Healthcare marketing executives are implementing more web and mobile strategies to reach consumers and build their brands. Those same executives also are investing more in customer relationship management and marketing automation tools, says a new survey by and Klein & Partners.

In fact, a survey of 230 healthcare marketers found that half of a typical hospital’s marketing budget is related to digital initiatives. The median hospital marketing department annual operating budget is $3.1 million, with $950,000 earmarked for interactive marketing and $640,000 for website development.

The survey, which was discussed at a recent session at the HIMSS 2017 conference in Orlando, found that 65% of marketing departments also now utilize a customer relationship management system compared with 50% in 2015.

Customer relationship management systems, which are used to track, manage and analyze customer interactions and data, also are more frequently being integrated with a healthcare organization’s website. In 2015 just 11% of healthcare marketing programs had a CRM system that could exchange data with the organization’s website compared with 36% of programs in 2016. Another 26% plan to deploy that functionality in the next six to nine months.

As hospitals and health systems use more web advertising and social media to reach consumers, a website that’s connected to a CRM system can enable healthcare marketers to capture more data and develop more effective campaigns, says Kathy Divis, president of, a digital healthcare consulting firm.


Healthcare marketers also are paying more attention to mobile marketing. And that is leading many organizations to develop their websites using the technique known as responsive design, which adapts a website to any screen size. That way a hospital, for example, can develop a single website that will display properly whether the consumer is using a computer, tablet or smartphone. 68% of marketer say their website is built with responsive design, compared with 57% in 2015, the survey says.

Those organizations can cater to mobile shoppers without building a separate mobile website. On average 41% of web traffic to a healthcare site now comes from a mobile device, up from 39% in 2015, the survey says. Mobile apps are also becoming a higher priority as they make it easy for frequent users to get information and accomplish tasks like scheduling appointments. 51% of hospitals now have at least one patient app where the main use by patients is looking up physicians (55%), accessing general hospital information (47%), finding a doctor (46%), finding a facility 43% and scheduling an appointment (41%).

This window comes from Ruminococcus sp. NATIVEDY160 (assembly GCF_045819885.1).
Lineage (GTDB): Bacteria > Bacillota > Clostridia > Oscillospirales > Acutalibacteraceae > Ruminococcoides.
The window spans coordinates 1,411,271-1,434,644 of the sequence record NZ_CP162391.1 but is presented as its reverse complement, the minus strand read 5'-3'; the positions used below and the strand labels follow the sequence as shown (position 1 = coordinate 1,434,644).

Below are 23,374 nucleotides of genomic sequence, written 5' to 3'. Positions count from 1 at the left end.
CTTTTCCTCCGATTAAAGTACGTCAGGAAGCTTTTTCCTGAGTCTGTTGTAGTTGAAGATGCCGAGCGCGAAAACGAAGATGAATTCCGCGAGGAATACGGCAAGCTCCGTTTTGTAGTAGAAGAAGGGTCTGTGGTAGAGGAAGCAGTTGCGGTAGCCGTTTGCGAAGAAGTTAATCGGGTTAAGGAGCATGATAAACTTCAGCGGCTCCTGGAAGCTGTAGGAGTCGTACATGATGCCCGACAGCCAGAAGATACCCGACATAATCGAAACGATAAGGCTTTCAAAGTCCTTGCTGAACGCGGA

“Almost one-half of the respondents report their organization have mapped the mobile customer’s journey to design a better user experience,” says Rob Klein, CEO of Klein & Partners, a healthcare marketing research firm.

Other survey findings include:

  • Facebook is the main social media marketing channel, used by 80% of hospitals, followed by Twitter at 77% and YouTube at 74%.
  • 81% of hospitals list Google AdWords as their most frequently used online advertising program. That’s the Google program that allows advertisers to post ads on search results pages.
  • 57% of hospitals are planning a website redesign for this year.
  • 86% of healthcare marketers use Google Analytics as their main tool to measure campaign and marketing spend return on investment.
  • 84% of healthcare marketers say they have a mobile-first strategy.
  • On a sliding scale of 1-5 the average grade for website experience marketers gave themselves was 3.4.
  • 46% and 29% of marketers, respectively, say they organization is “mostly” or “completely” embracing a digital transformation.
  • 41% of healthcare marketers say their most pressing issue is developing more personalization and one-on-one marketing.

Interactive marketing will become even more of a priority as the U.S. healthcare system becomes more consumer-focused, according to the survey.

“If a healthcare organization hasn’t yet mapped both its digital and mobile journey, it is important to do so in the near term,” Divis says. “This is particularly necessary as consumers expect a seamless experience when moving between and among a health system’s mobile and desktop environments.”